Their Finest offers some fine acting performances, many humorous moments and a couple of surprises.
Adapted from a 2009 novel by Lissa Evans and directed by Lone Sherfig (An Education, One Day) , this British film is set in London in 1940 during the height of the Blitz.
Catrin (Gemma Arterton) has moved from Wales with her husband Ellis (Jack Huston), an artist who can’t get work due to the `dark nature’ of his paintings.
In need of money she applies for a secretarial job in the British Ministry of Information’s film division. But when her supervisor (Richard E. Grant) learns that she has experience as a newspaper copywriter, he hires her to write `slop’ – screenwriter’s code for dialogue between women — for the war propaganda shorts that run between features at cinemas.
She is assigned to work with male co-writers Tom Buckley (Sam Claflin) and Raymond Parfitt (Paul Ritter).
Her chance to have a real impact comes when she is sent to interview twin sisters Rose and Lily Starling (Lily and Francesca Knight), who newspapers have reported piloted their drunken father’s boat from Southend to Dunkirk to rescue wounded British soldiers. Although the story is wrong it doesn’t stop Catrin supporting the idea of a movie being made of their exploits. She then joins forces with Buckley and Parfitt to write the script for the movie The Nancy Starling . It’s no easy task given the Ministry of Information requirement that movie offers `authenticity informed by optimism’. It also has to include a `brave American’ to encourage the US to join the war effort.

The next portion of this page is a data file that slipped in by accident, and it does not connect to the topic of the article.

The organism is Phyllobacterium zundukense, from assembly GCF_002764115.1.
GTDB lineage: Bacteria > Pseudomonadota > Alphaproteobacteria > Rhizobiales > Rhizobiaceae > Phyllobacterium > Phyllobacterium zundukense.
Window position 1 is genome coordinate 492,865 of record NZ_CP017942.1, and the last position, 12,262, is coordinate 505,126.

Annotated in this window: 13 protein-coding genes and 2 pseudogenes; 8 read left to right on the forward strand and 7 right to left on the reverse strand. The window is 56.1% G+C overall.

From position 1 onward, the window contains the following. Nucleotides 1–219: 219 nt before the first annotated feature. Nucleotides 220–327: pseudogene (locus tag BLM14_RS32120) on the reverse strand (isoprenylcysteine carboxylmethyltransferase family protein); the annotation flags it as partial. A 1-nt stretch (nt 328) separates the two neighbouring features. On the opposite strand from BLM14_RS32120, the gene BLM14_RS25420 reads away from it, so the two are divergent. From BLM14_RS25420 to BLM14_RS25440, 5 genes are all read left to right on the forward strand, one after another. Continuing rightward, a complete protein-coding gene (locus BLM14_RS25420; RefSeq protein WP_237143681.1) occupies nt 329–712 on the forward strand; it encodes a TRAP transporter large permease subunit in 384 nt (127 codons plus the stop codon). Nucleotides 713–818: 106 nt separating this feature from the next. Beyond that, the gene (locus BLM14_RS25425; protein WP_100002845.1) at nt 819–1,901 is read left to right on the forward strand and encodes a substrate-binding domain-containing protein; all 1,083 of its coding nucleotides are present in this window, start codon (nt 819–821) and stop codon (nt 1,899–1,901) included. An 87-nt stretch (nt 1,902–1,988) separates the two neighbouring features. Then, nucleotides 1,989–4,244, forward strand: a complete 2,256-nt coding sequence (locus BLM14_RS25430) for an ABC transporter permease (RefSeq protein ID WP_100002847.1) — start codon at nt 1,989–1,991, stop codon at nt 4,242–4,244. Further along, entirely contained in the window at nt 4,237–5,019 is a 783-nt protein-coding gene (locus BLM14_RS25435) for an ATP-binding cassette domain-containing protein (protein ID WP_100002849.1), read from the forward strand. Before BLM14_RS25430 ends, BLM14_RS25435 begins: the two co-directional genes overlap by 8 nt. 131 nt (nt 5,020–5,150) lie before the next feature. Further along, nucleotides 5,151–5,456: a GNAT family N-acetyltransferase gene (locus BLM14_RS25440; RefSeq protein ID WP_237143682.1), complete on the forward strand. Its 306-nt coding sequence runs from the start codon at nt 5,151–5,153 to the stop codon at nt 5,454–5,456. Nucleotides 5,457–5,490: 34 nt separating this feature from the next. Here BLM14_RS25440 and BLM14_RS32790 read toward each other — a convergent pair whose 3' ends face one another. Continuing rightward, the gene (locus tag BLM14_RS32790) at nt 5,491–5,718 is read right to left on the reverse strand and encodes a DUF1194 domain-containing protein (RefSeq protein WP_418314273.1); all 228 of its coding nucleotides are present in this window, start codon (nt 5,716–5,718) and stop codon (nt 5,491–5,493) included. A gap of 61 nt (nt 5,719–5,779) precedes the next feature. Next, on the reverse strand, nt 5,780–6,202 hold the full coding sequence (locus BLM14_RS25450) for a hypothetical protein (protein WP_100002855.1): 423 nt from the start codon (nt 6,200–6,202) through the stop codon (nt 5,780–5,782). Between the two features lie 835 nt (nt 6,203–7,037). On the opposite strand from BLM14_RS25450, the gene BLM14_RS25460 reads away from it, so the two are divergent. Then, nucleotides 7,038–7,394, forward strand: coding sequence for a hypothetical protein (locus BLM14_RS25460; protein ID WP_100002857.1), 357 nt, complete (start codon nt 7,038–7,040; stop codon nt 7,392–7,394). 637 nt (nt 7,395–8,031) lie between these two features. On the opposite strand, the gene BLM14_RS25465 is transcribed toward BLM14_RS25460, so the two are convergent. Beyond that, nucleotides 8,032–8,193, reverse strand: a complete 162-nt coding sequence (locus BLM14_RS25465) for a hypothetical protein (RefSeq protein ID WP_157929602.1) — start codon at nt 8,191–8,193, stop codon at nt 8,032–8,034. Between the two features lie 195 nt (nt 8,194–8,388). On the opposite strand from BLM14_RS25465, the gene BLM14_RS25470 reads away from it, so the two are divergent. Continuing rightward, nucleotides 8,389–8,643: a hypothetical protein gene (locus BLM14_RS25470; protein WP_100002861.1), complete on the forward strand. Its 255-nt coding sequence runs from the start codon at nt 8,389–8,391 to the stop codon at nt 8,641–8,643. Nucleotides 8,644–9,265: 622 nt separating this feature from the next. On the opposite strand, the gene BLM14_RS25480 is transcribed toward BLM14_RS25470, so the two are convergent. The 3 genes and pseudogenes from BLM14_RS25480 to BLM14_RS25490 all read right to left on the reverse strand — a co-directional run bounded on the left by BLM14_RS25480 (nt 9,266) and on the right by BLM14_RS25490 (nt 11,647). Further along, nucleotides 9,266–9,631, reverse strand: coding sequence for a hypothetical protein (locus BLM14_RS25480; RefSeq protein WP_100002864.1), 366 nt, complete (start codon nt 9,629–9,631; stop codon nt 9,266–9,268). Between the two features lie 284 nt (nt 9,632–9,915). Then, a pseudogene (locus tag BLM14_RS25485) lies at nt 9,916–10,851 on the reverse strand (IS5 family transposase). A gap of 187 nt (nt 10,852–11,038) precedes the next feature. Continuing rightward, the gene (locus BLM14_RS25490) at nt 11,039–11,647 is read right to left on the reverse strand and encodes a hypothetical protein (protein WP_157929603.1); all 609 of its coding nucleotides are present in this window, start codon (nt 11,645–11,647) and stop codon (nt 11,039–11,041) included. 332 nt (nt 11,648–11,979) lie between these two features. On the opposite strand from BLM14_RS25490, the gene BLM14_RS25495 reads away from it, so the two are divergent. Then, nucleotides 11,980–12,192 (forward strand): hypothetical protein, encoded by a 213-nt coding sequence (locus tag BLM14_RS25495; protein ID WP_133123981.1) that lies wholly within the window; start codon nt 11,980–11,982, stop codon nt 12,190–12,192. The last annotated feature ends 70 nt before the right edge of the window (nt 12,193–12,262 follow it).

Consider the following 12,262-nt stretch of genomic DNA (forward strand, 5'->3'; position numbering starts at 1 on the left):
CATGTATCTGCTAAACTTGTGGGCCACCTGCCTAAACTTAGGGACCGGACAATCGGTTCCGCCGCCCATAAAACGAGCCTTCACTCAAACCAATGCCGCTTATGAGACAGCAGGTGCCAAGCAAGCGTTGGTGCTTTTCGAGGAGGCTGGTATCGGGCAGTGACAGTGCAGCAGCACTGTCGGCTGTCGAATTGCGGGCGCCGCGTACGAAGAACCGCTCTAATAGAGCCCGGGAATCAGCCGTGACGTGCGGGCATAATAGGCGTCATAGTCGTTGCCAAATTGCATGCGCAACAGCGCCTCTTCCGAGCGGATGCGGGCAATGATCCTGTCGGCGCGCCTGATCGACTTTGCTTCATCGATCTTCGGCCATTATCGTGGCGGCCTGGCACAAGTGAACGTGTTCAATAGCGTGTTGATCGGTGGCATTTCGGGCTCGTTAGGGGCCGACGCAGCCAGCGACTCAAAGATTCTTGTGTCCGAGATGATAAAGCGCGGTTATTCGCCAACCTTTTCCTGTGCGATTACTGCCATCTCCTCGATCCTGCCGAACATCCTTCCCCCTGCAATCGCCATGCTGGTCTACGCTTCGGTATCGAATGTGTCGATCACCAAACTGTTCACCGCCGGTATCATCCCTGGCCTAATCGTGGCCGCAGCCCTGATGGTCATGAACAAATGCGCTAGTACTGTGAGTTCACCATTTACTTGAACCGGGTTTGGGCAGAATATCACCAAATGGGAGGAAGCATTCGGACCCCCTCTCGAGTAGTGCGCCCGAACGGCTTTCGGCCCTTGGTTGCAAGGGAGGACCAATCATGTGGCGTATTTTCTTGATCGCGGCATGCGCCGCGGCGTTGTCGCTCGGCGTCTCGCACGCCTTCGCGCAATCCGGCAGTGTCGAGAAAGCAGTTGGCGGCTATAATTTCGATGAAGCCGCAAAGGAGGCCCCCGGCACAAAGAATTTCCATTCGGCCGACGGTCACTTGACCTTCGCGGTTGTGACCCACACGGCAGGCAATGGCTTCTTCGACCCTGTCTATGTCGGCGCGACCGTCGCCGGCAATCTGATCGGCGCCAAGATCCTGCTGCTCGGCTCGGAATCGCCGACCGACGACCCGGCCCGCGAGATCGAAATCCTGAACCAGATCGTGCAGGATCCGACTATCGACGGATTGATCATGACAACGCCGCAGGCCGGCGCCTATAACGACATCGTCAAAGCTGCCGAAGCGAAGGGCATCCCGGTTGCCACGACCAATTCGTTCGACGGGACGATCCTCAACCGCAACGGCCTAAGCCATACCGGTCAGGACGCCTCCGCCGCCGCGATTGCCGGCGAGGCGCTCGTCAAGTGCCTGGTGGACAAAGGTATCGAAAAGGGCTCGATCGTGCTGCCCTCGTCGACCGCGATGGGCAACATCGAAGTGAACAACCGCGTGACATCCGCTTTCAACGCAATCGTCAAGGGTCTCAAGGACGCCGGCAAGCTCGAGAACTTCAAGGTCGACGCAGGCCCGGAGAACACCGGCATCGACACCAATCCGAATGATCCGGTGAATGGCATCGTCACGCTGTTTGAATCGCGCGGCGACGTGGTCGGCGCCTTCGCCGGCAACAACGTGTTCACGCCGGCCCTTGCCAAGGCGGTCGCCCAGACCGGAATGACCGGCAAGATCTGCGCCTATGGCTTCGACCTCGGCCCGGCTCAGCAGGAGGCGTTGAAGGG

Ensuring the script meets these requirements provides some of the movie’s funniest lines. Jeremy Irons, for example, delivers a highly entertaining speech as Secretary of War. Also great fun is the performance of Carl Lundbeck (Jake Lacy), the wholesome blond Air Force hero hired to ensure the film was a hit in America. It’s quickly discovered he has no acting ability- but wonderful white teeth!
Bill Nighy provides the greatest laughs. He plays the haughty thespian Ambrose Hilliard, who was the popular star of a pre-war detective series but is now reduced to playing a supporting role he feels is beneath him. The look of indignation on Nighy’s face as he reads the description of his character in the movie (`a shipwreck of a man; 60s, looks older’) is delightful.
While there are plenty of funny moments during Their Finest – given the nature of the times – there’s also tragedy, some of it which I didn’t foresee.
Providing the `romantic’ element is the relationship between Catrin and Buckley which grows as the cast and crew move to Devon to shoot The Nancy Starling. The Devon scenes also provide some entertaining glimpses of how screen effects were achieved in the 1940s.
And that’s part of the appeal of Their Finest. There are some `educational’ components such as film making in the 1940s and the role of women during the war (Catrin is paid less than her male counterparts). There’s the romance and then there’s the chance to watch the wonderful Nighy is action – something I never tire of!
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